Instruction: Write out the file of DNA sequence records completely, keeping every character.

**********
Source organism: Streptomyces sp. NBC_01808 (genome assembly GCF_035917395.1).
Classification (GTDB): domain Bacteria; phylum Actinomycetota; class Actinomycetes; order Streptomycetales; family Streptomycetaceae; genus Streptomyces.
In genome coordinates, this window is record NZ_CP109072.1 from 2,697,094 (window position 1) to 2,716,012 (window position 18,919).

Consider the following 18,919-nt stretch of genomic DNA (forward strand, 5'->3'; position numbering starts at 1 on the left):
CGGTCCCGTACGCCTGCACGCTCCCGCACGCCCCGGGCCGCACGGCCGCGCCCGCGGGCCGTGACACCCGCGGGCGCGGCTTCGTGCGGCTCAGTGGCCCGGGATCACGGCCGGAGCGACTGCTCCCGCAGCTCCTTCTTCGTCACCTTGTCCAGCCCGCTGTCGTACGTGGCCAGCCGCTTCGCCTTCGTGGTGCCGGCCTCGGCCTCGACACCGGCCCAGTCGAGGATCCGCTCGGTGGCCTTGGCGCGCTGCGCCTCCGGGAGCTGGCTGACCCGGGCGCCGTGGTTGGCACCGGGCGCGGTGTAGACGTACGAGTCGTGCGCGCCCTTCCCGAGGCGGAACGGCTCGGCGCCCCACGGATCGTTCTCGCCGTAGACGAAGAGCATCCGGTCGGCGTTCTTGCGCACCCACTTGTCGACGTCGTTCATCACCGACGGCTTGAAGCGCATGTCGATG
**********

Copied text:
Source organism: Streptomyces sp. NBC_01808 (genome assembly GCF_035917395.1).
Classification (GTDB): domain Bacteria; phylum Actinomycetota; class Actinomycetes; order Streptomycetales; family Streptomycetaceae; genus Streptomyces.
In genome coordinates, this window is record NZ_CP109072.1 from 2,697,094 (window position 1) to 2,716,012 (window position 18,919).

Consider the following 18,919-nt stretch of genomic DNA (forward strand, 5'->3'; position numbering starts at 1 on the left):
CGGTCCCGTACGCCTGCACGCTCCCGCACGCCCCGGGCCGCACGGCCGCGCCCGCGGGCCGTGACACCCGCGGGCGCGGCTTCGTGCGGCTCAGTGGCCCGGGATCACGGCCGGAGCGACTGCTCCCGCAGCTCCTTCTTCGTCACCTTGTCCAGCCCGCTGTCGTACGTGGCCAGCCGCTTCGCCTTCGTGGTGCCGGCCTCGGCCTCGACACCGGCCCAGTCGAGGATCCGCTCGGTGGCCTTGGCGCGCTGCGCCTCCGGGAGCTGGCTGACCCGGGCGCCGTGGTTGGCACCGGGCGCGGTGTAGACGTACGAGTCGTGCGCGCCCTTCCCGAGGCGGAACGGCTCGGCGCCCCACGGATCGTTCTCGCCGTAGACGAAGAGCATCCGGTCGGCGTTCTTGCGCACCCACTTGTCGACGTCGTTCATCACCGACGGCTTGAAGCGCATGTCGATG